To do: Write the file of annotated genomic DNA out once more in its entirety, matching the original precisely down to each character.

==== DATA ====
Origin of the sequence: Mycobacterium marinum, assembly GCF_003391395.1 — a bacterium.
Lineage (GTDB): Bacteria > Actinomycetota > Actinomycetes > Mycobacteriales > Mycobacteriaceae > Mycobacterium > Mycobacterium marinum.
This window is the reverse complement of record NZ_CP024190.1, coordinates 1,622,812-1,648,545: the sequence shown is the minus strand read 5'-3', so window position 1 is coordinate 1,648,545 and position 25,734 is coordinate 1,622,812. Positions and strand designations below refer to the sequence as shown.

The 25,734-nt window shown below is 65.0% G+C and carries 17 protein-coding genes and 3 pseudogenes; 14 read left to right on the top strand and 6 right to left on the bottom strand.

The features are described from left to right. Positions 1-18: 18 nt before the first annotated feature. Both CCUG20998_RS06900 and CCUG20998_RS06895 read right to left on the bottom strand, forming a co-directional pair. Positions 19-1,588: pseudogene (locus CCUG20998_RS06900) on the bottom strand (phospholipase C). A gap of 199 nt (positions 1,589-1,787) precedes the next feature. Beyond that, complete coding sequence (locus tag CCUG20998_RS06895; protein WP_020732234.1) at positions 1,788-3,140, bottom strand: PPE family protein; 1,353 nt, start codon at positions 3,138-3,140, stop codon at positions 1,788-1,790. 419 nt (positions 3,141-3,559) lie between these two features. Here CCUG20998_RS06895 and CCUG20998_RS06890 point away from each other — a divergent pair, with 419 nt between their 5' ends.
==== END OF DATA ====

Origin of the sequence: Mycobacterium marinum, assembly GCF_003391395.1 — a bacterium.
Lineage (GTDB): Bacteria > Actinomycetota > Actinomycetes > Mycobacteriales > Mycobacteriaceae > Mycobacterium > Mycobacterium marinum.
This window is the reverse complement of record NZ_CP024190.1, coordinates 1,622,812-1,648,545: the sequence shown is the minus strand read 5'-3', so window position 1 is coordinate 1,648,545 and position 25,734 is coordinate 1,622,812. Positions and strand designations below refer to the sequence as shown.

The 25,734-nt window shown below is 65.0% G+C and carries 17 protein-coding genes and 3 pseudogenes; 14 read left to right on the top strand and 6 right to left on the bottom strand.

The features are described from left to right. Positions 1-18: 18 nt before the first annotated feature. Both CCUG20998_RS06900 and CCUG20998_RS06895 read right to left on the bottom strand, forming a co-directional pair. Positions 19-1,588: pseudogene (locus CCUG20998_RS06900) on the bottom strand (phospholipase C). A gap of 199 nt (positions 1,589-1,787) precedes the next feature. Beyond that, complete coding sequence (locus tag CCUG20998_RS06895; protein WP_020732234.1) at positions 1,788-3,140, bottom strand: PPE family protein; 1,353 nt, start codon at positions 3,138-3,140, stop codon at positions 1,788-1,790. 419 nt (positions 3,141-3,559) lie between these two features. Here CCUG20998_RS06895 and CCUG20998_RS06890 point away from each other — a divergent pair, with 419 nt between their 5' ends.